Mason Funk: Were your parents divorced at this point?
Dean Hamer: By that point, my parents were divorced or in the process of separating. I think my mom had always had very close women friends. I don't think she'd ever done anything about it.
Dean Hamer: [00:07:30] I think she also loved her husband, my father, Warren, when they met, and that she was heterosexual. But as time had gone on and their relationship had distanced, and as she began to make real friends in the art world, then she started forming emotional relationships with women, and that eventually blossomed into a full fledged relationship.
Mason Funk: How did that play out for your mom for the rest of her life?
Dean Hamer: She had a very nice ...
Mason Funk: Start with your mom.
Dean Hamer: [00:08:00] Okay. My mom eventually found a partner, another woman who was interested in the arts and they had a very good relationship, bought a house together out in East Hampton, and lived kind of a classic New York, lesbian artistic, East Hampton-y type of life, which I think was really wonderful for her. When we asked her later, "What about your sex life?" She was like, "No, it's not about that, it's really about my relationship with Thelma,
Dean Hamer: [00:08:30] who was her partner. Yeah, I think she had a good life in that regard.
Mason Funk: When she told you that, did you believe her?
Dean Hamer: I think so, to the extent anyone can believe. Everyone thinks they've had a great life, and I'm sure ... I don't know how it would have been different for her if she had been out younger. I'm not sure she wanted to be out younger. I think that she's really ... Let me tell you a little story, much later on when I became a sex researcher myself, and I was interviewing a lot of people about their sex lives.
Mason Funk: [00:09:00] Just a minute, I'm going to have your restart. Your eyes are straying to Connie.
Dean Hamer: Okay Connie, okay, let me look at you.
Mason Funk: Yeah, so that's all right.
Dean Hamer: Yeah.
Connie Florez: How about I move over here.
Mason Funk: Okay.
Dean Hamer: Much later in my life when I became a sex researcher, I started interviewing a lot of people about their sex lives. One of the interviews I remember the best was a woman in her mid 80s.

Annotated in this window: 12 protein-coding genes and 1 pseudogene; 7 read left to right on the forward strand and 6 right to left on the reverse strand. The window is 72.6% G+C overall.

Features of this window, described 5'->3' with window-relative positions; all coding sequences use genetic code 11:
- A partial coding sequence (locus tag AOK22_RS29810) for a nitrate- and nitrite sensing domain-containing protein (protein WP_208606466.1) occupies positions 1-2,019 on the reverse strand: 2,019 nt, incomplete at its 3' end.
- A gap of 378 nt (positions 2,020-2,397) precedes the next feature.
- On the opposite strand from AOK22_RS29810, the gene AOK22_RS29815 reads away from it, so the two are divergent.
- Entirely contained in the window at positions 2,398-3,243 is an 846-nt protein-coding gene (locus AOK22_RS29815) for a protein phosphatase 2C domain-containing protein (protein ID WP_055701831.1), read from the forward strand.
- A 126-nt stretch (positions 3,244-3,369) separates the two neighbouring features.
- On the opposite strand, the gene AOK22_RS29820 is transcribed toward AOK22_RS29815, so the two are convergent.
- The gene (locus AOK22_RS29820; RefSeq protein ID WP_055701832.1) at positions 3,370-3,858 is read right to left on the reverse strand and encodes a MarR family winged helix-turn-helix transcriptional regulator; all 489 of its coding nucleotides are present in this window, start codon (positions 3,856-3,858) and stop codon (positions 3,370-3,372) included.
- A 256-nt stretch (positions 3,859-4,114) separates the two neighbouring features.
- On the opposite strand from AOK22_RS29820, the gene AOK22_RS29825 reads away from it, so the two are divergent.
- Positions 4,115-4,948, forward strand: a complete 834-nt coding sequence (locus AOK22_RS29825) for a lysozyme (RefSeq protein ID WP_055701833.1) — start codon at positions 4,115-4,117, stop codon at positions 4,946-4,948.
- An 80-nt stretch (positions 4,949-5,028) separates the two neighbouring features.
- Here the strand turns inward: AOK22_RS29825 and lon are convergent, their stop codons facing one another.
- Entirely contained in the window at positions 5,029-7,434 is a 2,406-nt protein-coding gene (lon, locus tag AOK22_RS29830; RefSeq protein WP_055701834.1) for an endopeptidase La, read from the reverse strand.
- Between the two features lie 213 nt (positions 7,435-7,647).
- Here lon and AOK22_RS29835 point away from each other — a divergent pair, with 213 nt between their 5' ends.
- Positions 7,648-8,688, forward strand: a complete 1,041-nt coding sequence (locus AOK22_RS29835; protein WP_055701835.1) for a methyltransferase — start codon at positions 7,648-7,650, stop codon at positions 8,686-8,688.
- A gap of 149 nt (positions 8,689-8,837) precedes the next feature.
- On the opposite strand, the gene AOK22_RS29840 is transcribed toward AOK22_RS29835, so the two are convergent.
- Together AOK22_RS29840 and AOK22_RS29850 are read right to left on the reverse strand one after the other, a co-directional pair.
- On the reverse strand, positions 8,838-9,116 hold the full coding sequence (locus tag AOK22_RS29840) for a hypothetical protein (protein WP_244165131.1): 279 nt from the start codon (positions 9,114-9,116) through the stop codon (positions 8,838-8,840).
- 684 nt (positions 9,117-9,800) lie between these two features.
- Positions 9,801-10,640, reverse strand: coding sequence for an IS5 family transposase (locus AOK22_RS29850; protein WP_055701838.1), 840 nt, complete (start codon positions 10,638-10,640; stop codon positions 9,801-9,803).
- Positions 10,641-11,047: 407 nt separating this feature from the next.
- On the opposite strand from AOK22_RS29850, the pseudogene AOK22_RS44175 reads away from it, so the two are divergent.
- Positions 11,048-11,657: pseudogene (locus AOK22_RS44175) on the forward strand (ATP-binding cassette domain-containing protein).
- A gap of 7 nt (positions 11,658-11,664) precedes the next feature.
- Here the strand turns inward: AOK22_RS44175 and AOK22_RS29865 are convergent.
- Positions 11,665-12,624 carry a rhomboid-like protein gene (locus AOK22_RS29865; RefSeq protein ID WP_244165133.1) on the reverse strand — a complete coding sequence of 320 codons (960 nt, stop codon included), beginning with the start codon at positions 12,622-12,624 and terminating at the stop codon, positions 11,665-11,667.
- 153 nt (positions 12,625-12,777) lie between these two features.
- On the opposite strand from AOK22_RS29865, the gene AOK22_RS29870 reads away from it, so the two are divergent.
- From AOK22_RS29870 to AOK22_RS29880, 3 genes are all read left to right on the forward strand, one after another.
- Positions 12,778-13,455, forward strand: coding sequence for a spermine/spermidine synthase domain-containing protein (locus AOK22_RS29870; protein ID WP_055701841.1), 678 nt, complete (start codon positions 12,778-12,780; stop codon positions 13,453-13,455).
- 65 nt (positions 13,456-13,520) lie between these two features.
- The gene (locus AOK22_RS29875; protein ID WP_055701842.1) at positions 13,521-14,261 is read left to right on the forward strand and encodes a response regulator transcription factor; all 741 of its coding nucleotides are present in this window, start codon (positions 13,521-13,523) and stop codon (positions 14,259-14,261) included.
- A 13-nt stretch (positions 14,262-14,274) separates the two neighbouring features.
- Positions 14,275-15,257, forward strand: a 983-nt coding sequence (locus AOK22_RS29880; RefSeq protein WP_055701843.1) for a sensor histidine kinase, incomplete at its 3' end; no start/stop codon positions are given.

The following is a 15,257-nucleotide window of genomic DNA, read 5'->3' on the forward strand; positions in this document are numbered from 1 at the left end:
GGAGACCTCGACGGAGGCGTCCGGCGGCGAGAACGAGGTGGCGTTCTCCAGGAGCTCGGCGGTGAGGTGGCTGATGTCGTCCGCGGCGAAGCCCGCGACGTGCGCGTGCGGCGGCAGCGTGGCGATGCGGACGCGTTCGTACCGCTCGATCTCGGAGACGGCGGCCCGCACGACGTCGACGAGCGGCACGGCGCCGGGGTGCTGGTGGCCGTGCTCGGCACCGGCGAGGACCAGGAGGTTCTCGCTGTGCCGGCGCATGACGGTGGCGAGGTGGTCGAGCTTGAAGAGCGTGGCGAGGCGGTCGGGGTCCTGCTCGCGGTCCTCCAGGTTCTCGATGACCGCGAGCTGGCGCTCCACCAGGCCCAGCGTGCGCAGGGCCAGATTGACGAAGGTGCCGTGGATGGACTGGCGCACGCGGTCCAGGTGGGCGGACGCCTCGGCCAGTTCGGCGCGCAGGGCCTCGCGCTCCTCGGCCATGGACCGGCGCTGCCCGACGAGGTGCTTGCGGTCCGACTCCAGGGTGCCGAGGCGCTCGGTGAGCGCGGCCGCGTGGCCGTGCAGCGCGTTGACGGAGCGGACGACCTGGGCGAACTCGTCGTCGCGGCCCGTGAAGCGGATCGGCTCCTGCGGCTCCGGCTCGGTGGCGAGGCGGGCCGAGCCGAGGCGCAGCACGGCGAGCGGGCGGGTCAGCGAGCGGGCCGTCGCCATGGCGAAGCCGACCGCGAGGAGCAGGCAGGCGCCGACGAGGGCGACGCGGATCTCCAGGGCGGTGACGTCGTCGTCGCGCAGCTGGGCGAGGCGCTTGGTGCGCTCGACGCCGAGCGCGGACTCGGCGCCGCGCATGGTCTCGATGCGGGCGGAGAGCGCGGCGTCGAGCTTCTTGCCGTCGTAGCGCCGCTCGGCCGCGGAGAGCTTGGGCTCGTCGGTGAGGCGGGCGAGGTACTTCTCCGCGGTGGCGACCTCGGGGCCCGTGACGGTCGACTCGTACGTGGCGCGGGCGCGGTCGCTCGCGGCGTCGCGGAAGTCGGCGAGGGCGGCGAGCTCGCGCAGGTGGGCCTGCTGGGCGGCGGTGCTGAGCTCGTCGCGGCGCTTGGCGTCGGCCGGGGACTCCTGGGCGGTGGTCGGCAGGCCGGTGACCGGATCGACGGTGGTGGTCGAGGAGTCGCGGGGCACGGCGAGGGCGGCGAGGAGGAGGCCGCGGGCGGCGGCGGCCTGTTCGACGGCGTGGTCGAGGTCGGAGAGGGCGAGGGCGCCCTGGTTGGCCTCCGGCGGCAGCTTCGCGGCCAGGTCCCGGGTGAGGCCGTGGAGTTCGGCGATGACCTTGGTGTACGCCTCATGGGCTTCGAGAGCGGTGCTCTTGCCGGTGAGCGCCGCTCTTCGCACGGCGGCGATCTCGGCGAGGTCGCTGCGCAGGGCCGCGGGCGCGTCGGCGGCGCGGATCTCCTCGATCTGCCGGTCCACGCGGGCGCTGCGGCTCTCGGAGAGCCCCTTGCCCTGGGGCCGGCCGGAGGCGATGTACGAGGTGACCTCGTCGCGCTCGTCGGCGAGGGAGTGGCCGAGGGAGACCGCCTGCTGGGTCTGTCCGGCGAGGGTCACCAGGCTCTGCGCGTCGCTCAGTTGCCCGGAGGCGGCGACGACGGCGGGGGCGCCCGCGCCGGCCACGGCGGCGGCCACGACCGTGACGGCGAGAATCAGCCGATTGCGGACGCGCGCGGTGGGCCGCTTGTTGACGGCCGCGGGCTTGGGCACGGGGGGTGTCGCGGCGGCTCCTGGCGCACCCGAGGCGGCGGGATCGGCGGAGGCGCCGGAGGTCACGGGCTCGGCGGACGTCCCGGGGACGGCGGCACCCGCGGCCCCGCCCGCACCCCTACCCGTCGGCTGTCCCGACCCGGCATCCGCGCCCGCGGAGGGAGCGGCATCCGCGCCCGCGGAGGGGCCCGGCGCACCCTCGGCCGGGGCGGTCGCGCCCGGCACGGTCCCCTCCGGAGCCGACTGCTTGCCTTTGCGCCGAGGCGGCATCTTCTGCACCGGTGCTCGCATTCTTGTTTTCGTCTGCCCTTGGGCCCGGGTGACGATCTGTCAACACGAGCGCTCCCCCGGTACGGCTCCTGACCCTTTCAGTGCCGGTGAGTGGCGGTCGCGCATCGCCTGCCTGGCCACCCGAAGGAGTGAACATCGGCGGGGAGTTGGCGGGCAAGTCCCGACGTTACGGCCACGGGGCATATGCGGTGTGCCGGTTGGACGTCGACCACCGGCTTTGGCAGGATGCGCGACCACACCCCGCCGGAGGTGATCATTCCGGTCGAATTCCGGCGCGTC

Dean Hamer: [00:09:30] She was the mother of a gay son who was in my study. I gave her the standard interview about all the usual questions. When did you first have sex? Who did you have sex with? How many partners, etc. She was pure on heterosexual. She had three husbands I think, each of whom had died. She loved men, she liked having sex with men. She had never had any sexual relations with women. She'd never had any fantasies about women or any thoughts about women.
Dean Hamer: [00:10:00] She was just straight KINSEY ONE. When she left, I was getting ready to leave the interview room. She said, "But Dr. Hamer, there's one thing you didn't ask me." I was like, "Oh, what's that?" She said, "Well, you didn't ask me about my future life. I know I'm eighty, but I'm still alive, you know, and I don't know if you know this, but the men in my age bracket are really pathetic, and so I assume my next lover will be a woman." Then she left. I was like, "Oh my God, did she really just say that?" Guys don't say that at age eighty-five. They don't say, "Oh yeah, I've always loved women,
[00:10:30] but I'm suddenly going to be gay." Women are much more flexible in that way. I think my mom exhibited that. She'd had relations with men, and that was fine. She liked women, but it wasn't just for that sort of driven sexual reason that we often conceive of when we're male.
Mason Funk: It's a huge topic obviously.
Dean Hamer: Yeah.
Mason Funk: Much ink has been spilled over this. Was that one of your primary takeaways as a sex researcher,
Mason Funk: [00:11:00] that in terms of our sexual trajectories or whatever you'd call it, that men and women are a fundamentally different?
Dean Hamer: Right.
Mason Funk: Could you?
Dean Hamer: I think when we were doing our genetic studies at the National Institutes on Health on sexual orientation, I thought it was very important to work both on males and in females. I also felt that I wasn't the best equipped to do the female part, because it wasn't that familiar.
Dean Hamer: [00:11:30] I had a really wonderful postdoc, Angela Pattatucci who was a lesbian and who was also a really good geneticist and researcher. I had her focusing on the woman side of the work. She did, just like me, hundreds of interviews, lots of sex histories. What she told me one day was, "I don't know if we can ever study the genetics of this, women are just too political." Meaning that they weren't fixed about their sexuality in the same way,